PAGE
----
Summer Workshop on the Dynamic Brain: August 25 – September 8, 2019
APPLICATIONS FOR THE 2019 WORKSHOP ARE NOW CLOSED. APPLICATIONS FOR THE 2020 WORKSHOP WILL OPEN IN FEBRUARY.
Announcing the Summer Workshop on the Dynamic Brain, co-hosted by the Allen Institute for Brain Science and the Computational Neuroscience Center at the University of Washington and directed by Drs. Michael Buice, Shawn Olsen, Christof Koch, and Eric Shea-Brown.
This intensive, two-week, project-based, interdisciplinary course aims to give advanced students in neuroscience, biology, physics, engineering and computer science a rapid introduction to the current state of understanding of the neurobiology of sensory processing, coding, and neural population dynamics. In addition, the course makes extensive use of data science tools for team-based projects and computational tools for analysis of large-scale and multi-modal neural data sets.
The workshop will include a Python boot-camp and other software tutorials. Scientific lectures will be taught by faculty from the University of Washington and the Allen Institute for Brain Science, on topics focused on the mammalian cortex and closely associated satellite structures. Lecture topics will include neuroanatomy and neurophysiology of cortex, neuronal cell types and cortical layers, connectomics, optical and electrophysiological methods for measuring cell populations, theories and modeling of neocortex and associated structures, big data approaches, and perceptual and behavioral neuroscience (with a focus on vision).
The workshop will feature large-scale data sets generated by the Allen Institute including the Allen Brain Observatory (http://observatory.brain-map.org/visualcoding). Pre-release Neuropixel electrophysiological and behavioral datasets will also be explored at the workshop. Other Allen Institute resources will be available for interested students, including data sets featured in previous workshops and as well as modeling tools.
Students will have the opportunity to carry out computational neuroscience and data science research projects with the guidance of faculty, and will present their project to faculty and fellow participants at the conclusion of the workshop.
FACULTY MAY INCLUDE:
- Christof Koch, Allen Institute for Brain Science
- Adrienne Fairhall, University of Washington
- Shawn Olsen, Allen Institute for Brain Science
- Michael Buice, Allen Institute for Brain Science
- Anne Churchland, Cold Spring Harbor Laboratory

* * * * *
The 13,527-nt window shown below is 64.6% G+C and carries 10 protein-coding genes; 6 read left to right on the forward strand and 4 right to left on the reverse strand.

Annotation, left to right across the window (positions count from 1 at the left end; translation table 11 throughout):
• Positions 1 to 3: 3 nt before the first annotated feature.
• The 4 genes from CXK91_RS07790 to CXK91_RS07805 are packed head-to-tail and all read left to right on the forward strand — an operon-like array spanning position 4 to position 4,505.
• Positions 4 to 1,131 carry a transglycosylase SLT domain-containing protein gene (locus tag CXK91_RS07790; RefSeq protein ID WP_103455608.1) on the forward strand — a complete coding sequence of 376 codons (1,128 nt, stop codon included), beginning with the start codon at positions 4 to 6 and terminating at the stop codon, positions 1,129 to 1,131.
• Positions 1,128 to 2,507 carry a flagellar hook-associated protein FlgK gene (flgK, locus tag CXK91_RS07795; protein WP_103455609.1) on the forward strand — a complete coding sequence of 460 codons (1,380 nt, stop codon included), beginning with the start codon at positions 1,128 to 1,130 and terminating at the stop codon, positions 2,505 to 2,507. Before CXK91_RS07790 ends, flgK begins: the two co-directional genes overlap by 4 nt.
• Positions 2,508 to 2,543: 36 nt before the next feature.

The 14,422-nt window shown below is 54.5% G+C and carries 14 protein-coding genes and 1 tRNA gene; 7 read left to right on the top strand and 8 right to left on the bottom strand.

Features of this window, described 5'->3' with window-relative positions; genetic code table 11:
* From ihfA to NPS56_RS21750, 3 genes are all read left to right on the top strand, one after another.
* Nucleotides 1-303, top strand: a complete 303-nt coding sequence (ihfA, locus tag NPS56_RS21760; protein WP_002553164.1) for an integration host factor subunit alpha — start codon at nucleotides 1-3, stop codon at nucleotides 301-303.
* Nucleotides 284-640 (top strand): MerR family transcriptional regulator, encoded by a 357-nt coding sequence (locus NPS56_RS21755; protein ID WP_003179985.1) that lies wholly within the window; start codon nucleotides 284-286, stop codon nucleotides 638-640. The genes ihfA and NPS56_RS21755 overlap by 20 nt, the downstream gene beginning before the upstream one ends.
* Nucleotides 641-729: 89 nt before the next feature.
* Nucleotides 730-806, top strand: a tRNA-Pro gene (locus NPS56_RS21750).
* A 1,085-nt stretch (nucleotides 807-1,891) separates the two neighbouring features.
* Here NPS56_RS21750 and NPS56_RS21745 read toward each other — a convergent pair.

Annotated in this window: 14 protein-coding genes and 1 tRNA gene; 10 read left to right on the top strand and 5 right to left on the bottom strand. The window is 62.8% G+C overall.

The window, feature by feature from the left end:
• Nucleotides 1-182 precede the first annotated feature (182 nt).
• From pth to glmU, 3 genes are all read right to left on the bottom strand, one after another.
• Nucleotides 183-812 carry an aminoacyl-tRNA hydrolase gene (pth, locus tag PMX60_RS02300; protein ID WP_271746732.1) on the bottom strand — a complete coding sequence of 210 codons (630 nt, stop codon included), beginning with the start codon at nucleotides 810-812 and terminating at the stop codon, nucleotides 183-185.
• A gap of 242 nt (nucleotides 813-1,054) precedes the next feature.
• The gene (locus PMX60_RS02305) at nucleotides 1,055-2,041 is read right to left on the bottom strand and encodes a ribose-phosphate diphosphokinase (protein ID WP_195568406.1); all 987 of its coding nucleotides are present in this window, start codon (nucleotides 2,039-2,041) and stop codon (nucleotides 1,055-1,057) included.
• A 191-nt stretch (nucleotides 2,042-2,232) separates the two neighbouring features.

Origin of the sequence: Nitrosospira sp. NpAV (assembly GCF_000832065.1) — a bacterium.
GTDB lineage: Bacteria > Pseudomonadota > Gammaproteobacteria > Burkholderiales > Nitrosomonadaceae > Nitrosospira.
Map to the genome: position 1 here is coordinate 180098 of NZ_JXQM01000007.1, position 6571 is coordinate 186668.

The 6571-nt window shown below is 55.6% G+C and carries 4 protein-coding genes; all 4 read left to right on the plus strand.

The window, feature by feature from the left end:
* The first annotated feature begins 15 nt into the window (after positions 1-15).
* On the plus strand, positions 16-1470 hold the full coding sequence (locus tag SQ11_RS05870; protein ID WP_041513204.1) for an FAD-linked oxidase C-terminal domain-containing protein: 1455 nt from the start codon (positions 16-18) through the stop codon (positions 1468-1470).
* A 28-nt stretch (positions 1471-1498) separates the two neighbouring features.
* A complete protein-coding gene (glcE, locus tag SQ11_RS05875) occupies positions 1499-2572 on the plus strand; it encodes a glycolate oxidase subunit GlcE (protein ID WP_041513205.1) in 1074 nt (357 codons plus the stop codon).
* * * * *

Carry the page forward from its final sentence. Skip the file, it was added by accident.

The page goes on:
- Jeremy Freeman, Chan Zuckerberg Initiative
- Wyeth Bair, University of Washington
- Anitha Pasupathy, University of Washington
- Rajesh Rao, University of Washington
- Hongkui Zeng, Allen Institute for Brain Science
- Blaise Aguera y Arcas, Google
- Daniela Witten, University of Washington
- Eric Shea-Brown, University of Washington
DATASETS WILL INCLUDE:
Allen Brain Observatory:
The Allen Brain Observatory is a survey of physiological activity across multiple regions, layers, and cell types in the visual system of awake, behaving mice using two photon calcium imaging. The mice are presented with visual stimulation using a wide array of stimuli: gratings, locally sparse noise, natural images, and movies. Along with raw imaging, data sets will include extracted fluorescence traces from segmented ROIs, eye-tracking, and running speed. http://observatory.brain-map.org/visualcoding.
Pre-release data on Behavior and Electrophysiology:
This year’s Workshop will feature pre-release data on behavioral and electrophysiological experiments that will be included in future Allen Institute data products.
Data sets from a dense connectomic reconstruction of mouse visual cortex:
The Allen Institute for Brain Science large scale electron microscopy project, in collaboration with Baylor College of Medicine and Princeton University, is producing detailed neuronal morphologies and connectivity measurements between 100,000 neurons where there is also functional imaging from those neurons. This year’s workshop will feature a pilot release of data from this project, where students can explore the patterns in neuronal morphology, ultrastructure, and connectivity.
Partial funding is provided by The Simons Foundation and IBRO.